• A New Republic Best Book of the Year • The Globalist Top Books of the Year • Winner of the Maine Literary Award for Non-fiction
Particularly relevant in understanding who voted for who during presidential elections, this is an endlessly fascinating look at American regionalism and the eleven “nations” that continue to shape North America
According to award-winning journalist and historian Colin Woodard, North America is made up of eleven distinct nations, each with its own unique historical roots. In American Nations he takes readers on a journey through the history of our fractured continent, offering a revolutionary and revelatory take on American identity, and how the conflicts between them have shaped our past and continue to mold our future. From the Deep South to the Far West, to Yankeedom to El Norte, Woodard (author of American Character: A History of the Epic Struggle Between Individual Liberty and the Common Good) reveals how each region continues to uphold its distinguishing ideals and identities today, with results that can be seen in the composition of the U.S. Congress or on the county-by-county election maps of any hotly contested election in our history.
Historian and journalist Woodward's new take on American history identifies the original cultural settlements that became the United States, and proceeds with the thesis that these regional and cultural divisions are responsible for clashes stretching back to Revolutionary times. The 11 nations don't follow state or even country territory lines, but rather the paths taken by the earliest settlers of these areas; while later immigrants added to the mix, they didn't change the fundamental culture. Woodward (The Republic of Pirates) uses this hypothesis to explain the Civil War, regional differences in education philosophies and voting patterns, even the disparate mentalities of northern and southern Californians. Concern for the future closes the book, citing "classic symptoms of an empire in decline": U.S. economic difficulties, "extreme political dysfunction," a politically divided population, and ongoing wars. Despite that pessimistic note, the book's compelling explanations and apt descriptions will fascinate anyone with an interest in politics, regional culture, or history.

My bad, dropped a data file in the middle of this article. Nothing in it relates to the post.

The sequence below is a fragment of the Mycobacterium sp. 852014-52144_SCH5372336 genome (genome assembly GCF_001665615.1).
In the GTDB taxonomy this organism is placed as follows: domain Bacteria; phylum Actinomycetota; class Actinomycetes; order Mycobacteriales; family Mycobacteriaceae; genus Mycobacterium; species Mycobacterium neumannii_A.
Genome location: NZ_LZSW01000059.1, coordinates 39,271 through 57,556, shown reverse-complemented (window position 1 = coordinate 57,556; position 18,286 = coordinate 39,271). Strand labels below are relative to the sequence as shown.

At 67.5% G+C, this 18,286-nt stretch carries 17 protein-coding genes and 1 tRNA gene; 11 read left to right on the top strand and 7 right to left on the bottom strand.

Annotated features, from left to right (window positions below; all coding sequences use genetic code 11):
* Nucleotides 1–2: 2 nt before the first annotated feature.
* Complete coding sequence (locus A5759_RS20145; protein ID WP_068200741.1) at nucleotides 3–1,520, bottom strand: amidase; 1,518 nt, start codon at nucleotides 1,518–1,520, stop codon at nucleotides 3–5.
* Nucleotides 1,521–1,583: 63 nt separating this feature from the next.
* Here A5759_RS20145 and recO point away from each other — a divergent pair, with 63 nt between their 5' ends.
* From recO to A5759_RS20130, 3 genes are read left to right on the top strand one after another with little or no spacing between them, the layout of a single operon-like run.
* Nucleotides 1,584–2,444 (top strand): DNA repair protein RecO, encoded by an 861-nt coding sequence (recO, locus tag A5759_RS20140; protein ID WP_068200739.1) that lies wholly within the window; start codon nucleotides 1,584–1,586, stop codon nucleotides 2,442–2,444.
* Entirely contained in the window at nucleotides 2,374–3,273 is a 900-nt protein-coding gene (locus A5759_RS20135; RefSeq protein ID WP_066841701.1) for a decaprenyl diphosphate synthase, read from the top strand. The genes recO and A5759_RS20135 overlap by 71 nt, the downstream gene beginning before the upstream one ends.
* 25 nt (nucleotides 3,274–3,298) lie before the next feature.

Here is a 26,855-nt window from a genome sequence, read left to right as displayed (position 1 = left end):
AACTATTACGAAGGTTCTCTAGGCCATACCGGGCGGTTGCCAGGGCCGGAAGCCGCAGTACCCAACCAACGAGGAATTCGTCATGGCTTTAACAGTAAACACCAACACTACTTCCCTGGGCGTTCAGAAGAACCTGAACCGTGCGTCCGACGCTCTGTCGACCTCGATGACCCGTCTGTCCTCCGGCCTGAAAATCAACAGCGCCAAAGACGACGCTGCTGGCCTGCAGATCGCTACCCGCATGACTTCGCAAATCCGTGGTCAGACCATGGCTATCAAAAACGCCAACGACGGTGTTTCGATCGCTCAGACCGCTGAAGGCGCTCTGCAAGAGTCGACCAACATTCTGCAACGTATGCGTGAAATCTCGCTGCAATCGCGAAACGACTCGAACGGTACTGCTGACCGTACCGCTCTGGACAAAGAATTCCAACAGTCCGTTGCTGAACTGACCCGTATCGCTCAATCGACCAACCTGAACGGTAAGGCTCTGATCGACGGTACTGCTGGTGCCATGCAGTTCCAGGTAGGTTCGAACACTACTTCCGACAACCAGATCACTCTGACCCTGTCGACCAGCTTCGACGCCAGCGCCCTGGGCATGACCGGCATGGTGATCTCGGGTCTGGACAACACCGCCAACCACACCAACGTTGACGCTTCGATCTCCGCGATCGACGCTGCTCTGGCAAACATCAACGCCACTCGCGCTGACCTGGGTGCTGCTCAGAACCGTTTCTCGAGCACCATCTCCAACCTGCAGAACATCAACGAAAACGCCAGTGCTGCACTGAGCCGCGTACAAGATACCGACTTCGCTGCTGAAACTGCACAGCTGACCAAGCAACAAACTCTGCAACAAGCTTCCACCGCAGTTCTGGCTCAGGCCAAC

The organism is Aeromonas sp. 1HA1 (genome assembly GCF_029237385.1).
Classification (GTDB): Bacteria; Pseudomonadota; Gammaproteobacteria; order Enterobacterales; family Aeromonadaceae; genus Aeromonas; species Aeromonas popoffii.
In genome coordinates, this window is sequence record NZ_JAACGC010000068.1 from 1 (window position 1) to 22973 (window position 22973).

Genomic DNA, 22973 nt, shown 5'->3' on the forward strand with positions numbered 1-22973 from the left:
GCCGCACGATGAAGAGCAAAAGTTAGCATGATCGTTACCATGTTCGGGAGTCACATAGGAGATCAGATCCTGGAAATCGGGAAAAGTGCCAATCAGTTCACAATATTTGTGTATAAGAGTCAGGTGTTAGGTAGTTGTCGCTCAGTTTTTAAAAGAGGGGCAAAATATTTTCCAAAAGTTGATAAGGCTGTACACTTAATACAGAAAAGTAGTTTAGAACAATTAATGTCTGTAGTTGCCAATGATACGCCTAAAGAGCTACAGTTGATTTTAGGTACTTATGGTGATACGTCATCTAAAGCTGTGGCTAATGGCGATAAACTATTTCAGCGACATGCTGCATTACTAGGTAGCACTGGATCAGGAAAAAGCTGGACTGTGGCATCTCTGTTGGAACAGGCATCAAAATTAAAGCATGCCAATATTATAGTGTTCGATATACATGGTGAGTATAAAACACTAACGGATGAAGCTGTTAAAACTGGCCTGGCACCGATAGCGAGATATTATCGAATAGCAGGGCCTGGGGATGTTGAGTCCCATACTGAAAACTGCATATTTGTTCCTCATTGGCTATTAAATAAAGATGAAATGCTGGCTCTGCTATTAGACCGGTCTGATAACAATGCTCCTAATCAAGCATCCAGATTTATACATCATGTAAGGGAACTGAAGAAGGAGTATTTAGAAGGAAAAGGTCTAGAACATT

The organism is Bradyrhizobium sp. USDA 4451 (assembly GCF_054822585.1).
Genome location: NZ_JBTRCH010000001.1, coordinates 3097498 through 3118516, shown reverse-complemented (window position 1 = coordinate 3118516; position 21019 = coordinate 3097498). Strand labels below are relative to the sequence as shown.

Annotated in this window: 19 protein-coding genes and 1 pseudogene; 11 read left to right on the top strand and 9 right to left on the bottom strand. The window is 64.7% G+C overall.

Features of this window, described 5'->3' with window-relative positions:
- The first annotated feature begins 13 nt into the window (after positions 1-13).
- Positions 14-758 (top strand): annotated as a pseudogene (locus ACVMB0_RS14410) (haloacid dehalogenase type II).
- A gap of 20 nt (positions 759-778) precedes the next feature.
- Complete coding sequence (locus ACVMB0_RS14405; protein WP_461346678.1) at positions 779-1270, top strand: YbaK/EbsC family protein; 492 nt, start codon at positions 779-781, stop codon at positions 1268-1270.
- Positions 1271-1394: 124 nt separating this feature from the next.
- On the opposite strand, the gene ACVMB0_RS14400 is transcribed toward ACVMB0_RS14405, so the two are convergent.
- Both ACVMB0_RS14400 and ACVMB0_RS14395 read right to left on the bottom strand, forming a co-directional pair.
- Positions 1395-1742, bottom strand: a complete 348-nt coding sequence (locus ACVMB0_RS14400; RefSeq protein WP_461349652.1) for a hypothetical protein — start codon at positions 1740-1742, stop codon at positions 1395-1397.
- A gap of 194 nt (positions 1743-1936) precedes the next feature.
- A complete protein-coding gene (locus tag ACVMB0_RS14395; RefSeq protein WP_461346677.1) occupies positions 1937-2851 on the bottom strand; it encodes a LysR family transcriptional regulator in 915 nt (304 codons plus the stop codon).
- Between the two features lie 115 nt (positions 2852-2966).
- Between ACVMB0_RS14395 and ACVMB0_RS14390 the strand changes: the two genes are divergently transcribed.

This book is now a timeless classic!
I great big brushstrokes picture of American Geo-Ethnic History. Basically, the premise of the book is that various regions of the USA have their own cultural legacy (see Malcolm Gladwell "Outliers"), which determine their politics and social order more so any any particular ethnic group. Essentially, the USA is more of a confederation of competing political and social orders in different regions, and not a monolithic country.
The author reasonably explains a variety of historical conflicts through this lens. The explanations are satisfying, and continue to the present day. His explanation of the political coalitions which have dominated at different times is very plausible. IT bears relevance to the current times, and explain why the Republican PArty, despite being essentially a Deep Southern party, which virtually no Latin American or African-American members, has a dominance all out of proportion to their numbers, and indeed even the popularity of their agenda.
This book was not good for me personally, but I can see the draw to others. I find history interesting, but not much in this book speaks to my specific interests. The text is super dense and just seems like the reader gets pelted with facts. I found it arduous to read and found myself wishing that the book would end. I ended up reading less than 1/3 of the book even though I had a test on it.